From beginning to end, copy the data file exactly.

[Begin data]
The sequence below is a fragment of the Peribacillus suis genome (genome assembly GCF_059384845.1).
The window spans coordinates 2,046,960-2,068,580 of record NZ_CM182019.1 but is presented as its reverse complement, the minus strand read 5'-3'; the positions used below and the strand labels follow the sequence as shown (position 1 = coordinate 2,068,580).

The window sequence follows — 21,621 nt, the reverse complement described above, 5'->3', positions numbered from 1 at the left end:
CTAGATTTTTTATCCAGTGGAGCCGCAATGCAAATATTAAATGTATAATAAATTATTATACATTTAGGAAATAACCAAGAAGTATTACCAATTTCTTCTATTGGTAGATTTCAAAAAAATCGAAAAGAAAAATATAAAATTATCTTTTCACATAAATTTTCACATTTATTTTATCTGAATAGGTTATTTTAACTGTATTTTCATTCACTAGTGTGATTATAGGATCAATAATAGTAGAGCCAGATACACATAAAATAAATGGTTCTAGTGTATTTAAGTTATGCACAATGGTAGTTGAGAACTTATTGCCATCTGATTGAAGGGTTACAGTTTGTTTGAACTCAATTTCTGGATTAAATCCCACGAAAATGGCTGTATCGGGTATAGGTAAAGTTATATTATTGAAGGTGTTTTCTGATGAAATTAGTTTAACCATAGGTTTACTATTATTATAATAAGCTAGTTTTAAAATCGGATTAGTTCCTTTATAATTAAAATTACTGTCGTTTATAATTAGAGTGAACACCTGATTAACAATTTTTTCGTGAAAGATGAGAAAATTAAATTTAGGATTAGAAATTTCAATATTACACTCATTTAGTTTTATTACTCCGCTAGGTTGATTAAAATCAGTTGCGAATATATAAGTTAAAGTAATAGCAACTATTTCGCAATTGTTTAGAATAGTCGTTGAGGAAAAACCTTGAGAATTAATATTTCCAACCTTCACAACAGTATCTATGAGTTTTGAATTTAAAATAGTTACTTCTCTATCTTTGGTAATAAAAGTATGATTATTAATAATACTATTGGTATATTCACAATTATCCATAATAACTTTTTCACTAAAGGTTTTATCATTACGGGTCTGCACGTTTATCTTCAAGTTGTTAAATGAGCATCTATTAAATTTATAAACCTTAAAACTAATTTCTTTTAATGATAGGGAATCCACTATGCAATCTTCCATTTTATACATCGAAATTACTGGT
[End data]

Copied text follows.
The sequence below is a fragment of the Peribacillus suis genome (genome assembly GCF_059384845.1).
The window spans coordinates 2,046,960-2,068,580 of record NZ_CM182019.1 but is presented as its reverse complement, the minus strand read 5'-3'; the positions used below and the strand labels follow the sequence as shown (position 1 = coordinate 2,068,580).

The window sequence follows — 21,621 nt, the reverse complement described above, 5'->3', positions numbered from 1 at the left end:
CTAGATTTTTTATCCAGTGGAGCCGCAATGCAAATATTAAATGTATAATAAATTATTATACATTTAGGAAATAACCAAGAAGTATTACCAATTTCTTCTATTGGTAGATTTCAAAAAAATCGAAAAGAAAAATATAAAATTATCTTTTCACATAAATTTTCACATTTATTTTATCTGAATAGGTTATTTTAACTGTATTTTCATTCACTAGTGTGATTATAGGATCAATAATAGTAGAGCCAGATACACATAAAATAAATGGTTCTAGTGTATTTAAGTTATGCACAATGGTAGTTGAGAACTTATTGCCATCTGATTGAAGGGTTACAGTTTGTTTGAACTCAATTTCTGGATTAAATCCCACGAAAATGGCTGTATCGGGTATAGGTAAAGTTATATTATTGAAGGTGTTTTCTGATGAAATTAGTTTAACCATAGGTTTACTATTATTATAATAAGCTAGTTTTAAAATCGGATTAGTTCCTTTATAATTAAAATTACTGTCGTTTATAATTAGAGTGAACACCTGATTAACAATTTTTTCGTGAAAGATGAGAAAATTAAATTTAGGATTAGAAATTTCAATATTACACTCATTTAGTTTTATTACTCCGCTAGGTTGATTAAAATCAGTTGCGAATATATAAGTTAAAGTAATAGCAACTATTTCGCAATTGTTTAGAATAGTCGTTGAGGAAAAACCTTGAGAATTAATATTTCCAACCTTCACAACAGTATCTATGAGTTTTGAATTTAAAATAGTTACTTCTCTATCTTTGGTAATAAAAGTATGATTATTAATAATACTATTGGTATATTCACAATTATCCATAATAACTTTTTCACTAAAGGTTTTATCATTACGGGTCTGCACGTTTATCTTCAAGTTGTTAAATGAGCATCTATTAAATTTATAAACCTTAAAACTAATTTCTTTTAATGATAGGGAATCCACTATGCAATCTTCCATTTTATACATCGAAATTACTGGT